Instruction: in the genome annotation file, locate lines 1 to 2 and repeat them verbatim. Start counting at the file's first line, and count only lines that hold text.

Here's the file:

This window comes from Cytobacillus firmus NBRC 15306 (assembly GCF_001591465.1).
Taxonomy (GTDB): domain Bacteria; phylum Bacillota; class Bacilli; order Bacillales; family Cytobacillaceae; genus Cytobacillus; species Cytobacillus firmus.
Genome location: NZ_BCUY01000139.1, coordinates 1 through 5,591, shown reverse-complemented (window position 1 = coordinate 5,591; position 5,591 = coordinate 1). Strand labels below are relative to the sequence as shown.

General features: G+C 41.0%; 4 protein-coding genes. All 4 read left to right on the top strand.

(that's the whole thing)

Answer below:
This window comes from Cytobacillus firmus NBRC 15306 (assembly GCF_001591465.1).
Taxonomy (GTDB): domain Bacteria; phylum Bacillota; class Bacilli; order Bacillales; family Cytobacillaceae; genus Cytobacillus; species Cytobacillus firmus.